So, our program could look something like this:

loaded_pandas_data = pandas.read_sas(fname)

polars_data = polars.from_pandas(loaded_pandas_data)
# perform operations with pandas polars

to_export_pandas_data = polars.to_pandas(use_pyarrow_extension_array=True)

At the time of writing this post polars.to_pandas has been updated just few days ago to support the use_pyarrow_extension_array and allow the Arrow data in Polars to be shared directly to pandas (without converting it to NumPy arrays. And polars.from_pandas has a bug that causes the data being copied, but it should be fixed soon. The above code will unnecessarily make a copy right now, but it should not making a copy after the release of pandas 2.0 and the next release of Polars.

Data types

One last advantage of using Apache Arrow as the container for pandas data is the support for more and better data types compared to NumPy. As a numerical computing tool, NumPy provides great support for integer and float values. It also has support for boolean values backed by 8 bits per value, and datetime values backed by 64 bits. But not much more than that.

Arrow types are broader and better when used outside of a numerical tool like NumPy. It has better support for dates and time, including types for date-only or time-only data, different precision (e.g. seconds, milliseconds, etc.), different sizes (32 bits, 63 bits, etc.). The boolean type in Arrow uses a single bit per value, consuming one eighth of memory. It also supports other types, like decimals, or binary data, as well as complex types (for example a column where each value is a list). There is a table in the pandas documentation mapping Arrow to NumPy types.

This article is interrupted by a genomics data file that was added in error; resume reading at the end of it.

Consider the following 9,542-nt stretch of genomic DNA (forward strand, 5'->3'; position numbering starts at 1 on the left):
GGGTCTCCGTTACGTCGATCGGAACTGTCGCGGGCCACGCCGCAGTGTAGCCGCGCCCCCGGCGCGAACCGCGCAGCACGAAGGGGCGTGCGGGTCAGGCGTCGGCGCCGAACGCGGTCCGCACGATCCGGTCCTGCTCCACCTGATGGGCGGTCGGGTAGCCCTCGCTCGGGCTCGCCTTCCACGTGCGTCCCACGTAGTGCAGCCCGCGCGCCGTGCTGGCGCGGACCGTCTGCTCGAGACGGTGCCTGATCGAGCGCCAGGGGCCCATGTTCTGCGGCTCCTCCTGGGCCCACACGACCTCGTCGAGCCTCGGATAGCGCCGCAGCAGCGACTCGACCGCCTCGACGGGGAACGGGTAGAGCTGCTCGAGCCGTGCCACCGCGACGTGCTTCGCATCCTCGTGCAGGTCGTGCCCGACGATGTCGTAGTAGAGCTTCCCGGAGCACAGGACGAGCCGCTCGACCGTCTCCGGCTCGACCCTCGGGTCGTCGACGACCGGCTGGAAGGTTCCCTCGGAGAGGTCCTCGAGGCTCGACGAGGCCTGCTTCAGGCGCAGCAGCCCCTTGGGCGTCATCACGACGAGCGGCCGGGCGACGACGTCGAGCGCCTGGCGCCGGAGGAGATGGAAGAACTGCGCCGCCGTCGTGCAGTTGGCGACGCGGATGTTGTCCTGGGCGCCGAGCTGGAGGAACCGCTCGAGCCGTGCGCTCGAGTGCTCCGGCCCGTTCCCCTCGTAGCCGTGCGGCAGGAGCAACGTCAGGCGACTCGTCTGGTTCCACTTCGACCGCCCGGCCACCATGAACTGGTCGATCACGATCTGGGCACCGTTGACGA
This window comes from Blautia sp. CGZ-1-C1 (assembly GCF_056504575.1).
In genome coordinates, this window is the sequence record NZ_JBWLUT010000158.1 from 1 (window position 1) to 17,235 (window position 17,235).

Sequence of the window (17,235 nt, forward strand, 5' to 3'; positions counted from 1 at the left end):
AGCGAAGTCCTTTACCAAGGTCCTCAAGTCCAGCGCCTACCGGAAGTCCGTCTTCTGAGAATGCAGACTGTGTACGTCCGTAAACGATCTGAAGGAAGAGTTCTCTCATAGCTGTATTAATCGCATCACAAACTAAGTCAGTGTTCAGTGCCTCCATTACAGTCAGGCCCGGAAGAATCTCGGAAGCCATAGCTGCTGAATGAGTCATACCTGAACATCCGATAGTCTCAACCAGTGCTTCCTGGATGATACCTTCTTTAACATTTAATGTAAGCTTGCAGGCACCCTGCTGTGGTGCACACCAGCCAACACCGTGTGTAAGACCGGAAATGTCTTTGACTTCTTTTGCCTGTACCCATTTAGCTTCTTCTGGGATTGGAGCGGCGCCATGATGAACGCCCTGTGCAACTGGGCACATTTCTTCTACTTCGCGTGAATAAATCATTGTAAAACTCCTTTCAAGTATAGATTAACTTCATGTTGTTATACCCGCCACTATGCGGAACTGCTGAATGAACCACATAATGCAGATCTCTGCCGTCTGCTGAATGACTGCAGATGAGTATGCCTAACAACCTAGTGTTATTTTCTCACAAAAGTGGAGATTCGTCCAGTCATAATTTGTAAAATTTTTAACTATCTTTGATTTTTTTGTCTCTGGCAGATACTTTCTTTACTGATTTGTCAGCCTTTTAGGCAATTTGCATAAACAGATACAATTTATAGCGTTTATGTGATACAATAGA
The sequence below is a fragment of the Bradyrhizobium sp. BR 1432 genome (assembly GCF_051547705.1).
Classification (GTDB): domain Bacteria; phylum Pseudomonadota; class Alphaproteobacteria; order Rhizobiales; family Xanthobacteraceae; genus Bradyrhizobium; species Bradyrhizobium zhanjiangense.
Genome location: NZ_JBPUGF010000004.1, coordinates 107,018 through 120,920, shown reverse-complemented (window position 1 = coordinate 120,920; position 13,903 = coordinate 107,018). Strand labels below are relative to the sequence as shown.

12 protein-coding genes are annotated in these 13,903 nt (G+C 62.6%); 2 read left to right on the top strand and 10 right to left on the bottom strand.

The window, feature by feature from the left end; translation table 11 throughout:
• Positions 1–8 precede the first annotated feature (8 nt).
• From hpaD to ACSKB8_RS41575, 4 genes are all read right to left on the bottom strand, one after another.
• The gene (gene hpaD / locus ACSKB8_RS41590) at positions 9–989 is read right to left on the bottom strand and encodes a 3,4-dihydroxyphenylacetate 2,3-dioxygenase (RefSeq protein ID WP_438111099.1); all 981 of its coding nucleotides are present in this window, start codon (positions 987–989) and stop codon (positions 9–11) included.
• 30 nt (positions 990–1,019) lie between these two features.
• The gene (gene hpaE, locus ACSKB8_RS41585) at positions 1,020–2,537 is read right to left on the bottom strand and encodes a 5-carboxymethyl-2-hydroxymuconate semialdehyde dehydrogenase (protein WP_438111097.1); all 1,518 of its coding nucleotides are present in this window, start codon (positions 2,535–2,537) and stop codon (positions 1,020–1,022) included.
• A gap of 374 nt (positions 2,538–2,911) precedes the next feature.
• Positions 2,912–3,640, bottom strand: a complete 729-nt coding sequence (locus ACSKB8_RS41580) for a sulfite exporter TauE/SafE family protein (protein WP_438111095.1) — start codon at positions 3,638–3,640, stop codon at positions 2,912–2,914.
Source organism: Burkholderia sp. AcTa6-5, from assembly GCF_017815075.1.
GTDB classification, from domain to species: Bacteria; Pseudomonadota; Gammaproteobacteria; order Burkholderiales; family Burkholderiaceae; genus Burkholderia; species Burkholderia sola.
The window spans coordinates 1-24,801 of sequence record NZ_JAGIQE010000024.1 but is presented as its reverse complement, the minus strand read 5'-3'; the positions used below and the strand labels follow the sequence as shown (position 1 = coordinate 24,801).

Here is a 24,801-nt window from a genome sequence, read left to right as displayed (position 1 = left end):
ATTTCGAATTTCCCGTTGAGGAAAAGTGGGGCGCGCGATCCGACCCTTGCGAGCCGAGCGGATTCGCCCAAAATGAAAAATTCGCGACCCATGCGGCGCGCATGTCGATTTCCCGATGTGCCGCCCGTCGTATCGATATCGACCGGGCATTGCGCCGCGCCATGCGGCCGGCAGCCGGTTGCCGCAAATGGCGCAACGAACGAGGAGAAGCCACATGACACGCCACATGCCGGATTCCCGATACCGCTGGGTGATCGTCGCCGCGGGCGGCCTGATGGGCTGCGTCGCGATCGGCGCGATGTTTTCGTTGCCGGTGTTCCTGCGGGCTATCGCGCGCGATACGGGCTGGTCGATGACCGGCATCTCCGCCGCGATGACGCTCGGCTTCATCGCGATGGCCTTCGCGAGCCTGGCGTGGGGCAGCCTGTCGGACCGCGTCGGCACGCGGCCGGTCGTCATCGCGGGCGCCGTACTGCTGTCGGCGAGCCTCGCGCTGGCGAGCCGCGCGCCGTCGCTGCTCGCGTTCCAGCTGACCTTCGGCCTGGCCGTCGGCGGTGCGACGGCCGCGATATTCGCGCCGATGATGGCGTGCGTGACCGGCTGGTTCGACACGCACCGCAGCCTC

Arrow also defines a type to encode categories, so you can for example have a column with the values "red", "green" and "blue", and instead of having to store the strings for each element in the possibly huge column, an index is stored for each value (e.g. 0, 1 and 2), and then a small lookup table to know that 0 is "red", 1 is "green" and 2 is "blue". All this transparent to users, who will only notice of this data representation because of the memory saving. As a note, pandas has its own implementation of an equivalent categorical type backed by NumPy arrays.

See this example:

import datetime
import pyarrow
import pandas

articles = pandas.DataFrame({
    'title': pandas.Series(['pandas 2.0 and the Arrow revolution',
                            'What I did this weekend'],
    'tags': pandas.Series([['pandas', 'arrow', 'data'],
                           ['scuba-diving', 'rock-climbing']],
    'date': pandas.Series([, 2, 22),
                 , 11, 3)],